Apple and Bread Pudding

Pudding Crème aux Pommes

Preparation info

  • Difficulty


  • Servings:


Appears in

Simple French Food

By Richard Olney

Published 1974

  • About

For this and any of the following apple recipes, russet or Canadian apples will be the best choice. They are hard to find; use whatever varieties are available, leaning on the abundant Golden Delicious only as a last resort. Serve tepid, accompanied or not by a sabayon sauce (½ cup sugar, 3 egg yolks, ⅔ cup white wine, and a bit of grated lemon peel whisked in a small heavy saucepan in a bain-marie of nearly boiling water over low flame until thick—the water should not boil).


  • 1 pound apples, quartered, cored, peeled, sliced
  • Large handful (about 2 ounces) stale breadcrumbs, without crusts
  • About ½ cup butter
  • Pinch powdered cinnamon
  • 1 cup milk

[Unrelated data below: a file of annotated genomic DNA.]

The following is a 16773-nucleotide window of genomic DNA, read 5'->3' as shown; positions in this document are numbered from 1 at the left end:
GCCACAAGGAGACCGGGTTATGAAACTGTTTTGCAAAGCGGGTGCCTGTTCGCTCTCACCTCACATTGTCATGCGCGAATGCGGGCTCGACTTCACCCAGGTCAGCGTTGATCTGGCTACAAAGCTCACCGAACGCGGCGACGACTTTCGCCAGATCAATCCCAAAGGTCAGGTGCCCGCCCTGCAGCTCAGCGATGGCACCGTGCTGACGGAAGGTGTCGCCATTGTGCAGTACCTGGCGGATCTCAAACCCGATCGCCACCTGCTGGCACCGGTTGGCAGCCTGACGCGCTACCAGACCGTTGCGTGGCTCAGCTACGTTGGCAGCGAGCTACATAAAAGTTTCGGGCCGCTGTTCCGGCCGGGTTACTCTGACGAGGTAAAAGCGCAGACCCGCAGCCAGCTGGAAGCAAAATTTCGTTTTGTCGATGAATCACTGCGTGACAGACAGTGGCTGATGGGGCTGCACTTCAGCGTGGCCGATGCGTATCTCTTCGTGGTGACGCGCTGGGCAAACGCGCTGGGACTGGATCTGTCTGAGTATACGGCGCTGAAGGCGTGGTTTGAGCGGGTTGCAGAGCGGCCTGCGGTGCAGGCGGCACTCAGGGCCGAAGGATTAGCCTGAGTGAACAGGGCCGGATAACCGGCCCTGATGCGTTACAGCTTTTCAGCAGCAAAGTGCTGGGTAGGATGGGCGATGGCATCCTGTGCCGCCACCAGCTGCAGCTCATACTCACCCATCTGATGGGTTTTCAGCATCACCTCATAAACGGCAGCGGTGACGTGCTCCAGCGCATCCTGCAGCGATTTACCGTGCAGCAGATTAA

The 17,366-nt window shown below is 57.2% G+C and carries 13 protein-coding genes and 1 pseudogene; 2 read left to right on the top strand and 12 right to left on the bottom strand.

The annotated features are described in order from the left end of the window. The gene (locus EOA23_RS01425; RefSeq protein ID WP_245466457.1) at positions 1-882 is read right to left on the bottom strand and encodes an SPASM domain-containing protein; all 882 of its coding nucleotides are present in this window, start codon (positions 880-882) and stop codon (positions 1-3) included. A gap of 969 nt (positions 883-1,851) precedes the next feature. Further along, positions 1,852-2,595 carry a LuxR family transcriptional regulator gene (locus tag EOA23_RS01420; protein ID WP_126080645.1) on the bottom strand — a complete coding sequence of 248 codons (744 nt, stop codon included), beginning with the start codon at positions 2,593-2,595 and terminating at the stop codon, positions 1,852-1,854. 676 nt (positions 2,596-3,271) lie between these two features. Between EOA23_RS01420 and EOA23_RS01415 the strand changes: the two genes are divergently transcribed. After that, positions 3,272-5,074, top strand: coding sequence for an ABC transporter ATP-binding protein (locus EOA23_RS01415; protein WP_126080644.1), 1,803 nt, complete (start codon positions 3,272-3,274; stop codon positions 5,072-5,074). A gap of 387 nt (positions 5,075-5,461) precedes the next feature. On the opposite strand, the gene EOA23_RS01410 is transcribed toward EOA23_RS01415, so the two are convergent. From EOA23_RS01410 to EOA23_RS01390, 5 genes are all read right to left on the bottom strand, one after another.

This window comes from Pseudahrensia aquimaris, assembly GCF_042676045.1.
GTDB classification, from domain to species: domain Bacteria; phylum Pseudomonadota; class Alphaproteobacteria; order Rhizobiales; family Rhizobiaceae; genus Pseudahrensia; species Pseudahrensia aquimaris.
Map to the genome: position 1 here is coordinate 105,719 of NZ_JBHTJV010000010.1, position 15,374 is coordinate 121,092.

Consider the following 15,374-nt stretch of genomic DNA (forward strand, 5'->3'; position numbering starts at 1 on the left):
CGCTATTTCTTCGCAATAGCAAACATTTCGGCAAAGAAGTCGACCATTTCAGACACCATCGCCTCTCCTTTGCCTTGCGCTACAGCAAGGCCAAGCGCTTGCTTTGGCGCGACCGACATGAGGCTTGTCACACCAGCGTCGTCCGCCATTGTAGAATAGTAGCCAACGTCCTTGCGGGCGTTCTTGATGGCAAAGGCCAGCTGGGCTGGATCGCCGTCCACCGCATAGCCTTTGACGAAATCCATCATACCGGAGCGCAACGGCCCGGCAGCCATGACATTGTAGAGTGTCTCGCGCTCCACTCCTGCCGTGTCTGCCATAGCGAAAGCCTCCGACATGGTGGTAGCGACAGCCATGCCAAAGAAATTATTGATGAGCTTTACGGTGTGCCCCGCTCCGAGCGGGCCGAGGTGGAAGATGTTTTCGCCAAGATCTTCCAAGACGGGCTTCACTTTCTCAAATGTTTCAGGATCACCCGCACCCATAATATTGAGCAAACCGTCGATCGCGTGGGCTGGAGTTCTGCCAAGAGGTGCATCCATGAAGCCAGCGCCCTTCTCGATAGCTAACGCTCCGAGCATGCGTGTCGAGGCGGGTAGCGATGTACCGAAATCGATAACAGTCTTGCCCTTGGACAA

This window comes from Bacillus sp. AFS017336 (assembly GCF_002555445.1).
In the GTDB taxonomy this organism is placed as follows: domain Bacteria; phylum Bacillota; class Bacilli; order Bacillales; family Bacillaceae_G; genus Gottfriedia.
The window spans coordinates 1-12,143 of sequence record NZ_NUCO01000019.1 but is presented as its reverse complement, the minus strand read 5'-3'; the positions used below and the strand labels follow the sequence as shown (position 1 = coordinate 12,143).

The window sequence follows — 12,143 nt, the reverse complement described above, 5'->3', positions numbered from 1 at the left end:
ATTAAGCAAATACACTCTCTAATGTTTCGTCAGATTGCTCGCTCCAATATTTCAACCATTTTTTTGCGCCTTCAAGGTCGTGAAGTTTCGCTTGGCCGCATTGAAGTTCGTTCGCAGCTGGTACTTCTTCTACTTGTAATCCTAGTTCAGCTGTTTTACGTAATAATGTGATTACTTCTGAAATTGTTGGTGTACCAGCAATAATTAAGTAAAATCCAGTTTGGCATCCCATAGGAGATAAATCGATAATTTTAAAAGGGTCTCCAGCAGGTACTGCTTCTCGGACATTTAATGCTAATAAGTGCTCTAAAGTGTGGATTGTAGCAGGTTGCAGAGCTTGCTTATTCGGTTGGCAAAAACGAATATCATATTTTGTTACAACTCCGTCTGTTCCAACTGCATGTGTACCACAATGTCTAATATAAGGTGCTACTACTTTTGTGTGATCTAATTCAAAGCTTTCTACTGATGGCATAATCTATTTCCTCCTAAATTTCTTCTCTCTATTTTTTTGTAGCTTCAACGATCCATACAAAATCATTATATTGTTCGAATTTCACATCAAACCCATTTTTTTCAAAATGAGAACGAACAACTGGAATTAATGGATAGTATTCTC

• 2 eggs
  • cup sugar
  • Small pinch salt


Cook the apples in about 3 tablespoons butter, tossing from time to time, until tender and translucid—20 to 30 minutes. Cook the breadcrumbs in the remaining butter (eventually adding more if necessary) over very low heat, stirring regularly, until they are uniformly golden and crisp.

Spread the crumbs in the bottom of a lightly buttered gratin dish, arrange the apples on the bed of crumbs, sprinkle lightly with cinnamon, whisk together the milk, eggs, sugar, and salt, and pour the liquid slowly over the apples so as not to displace them. Bake at 325° for about ½ hour.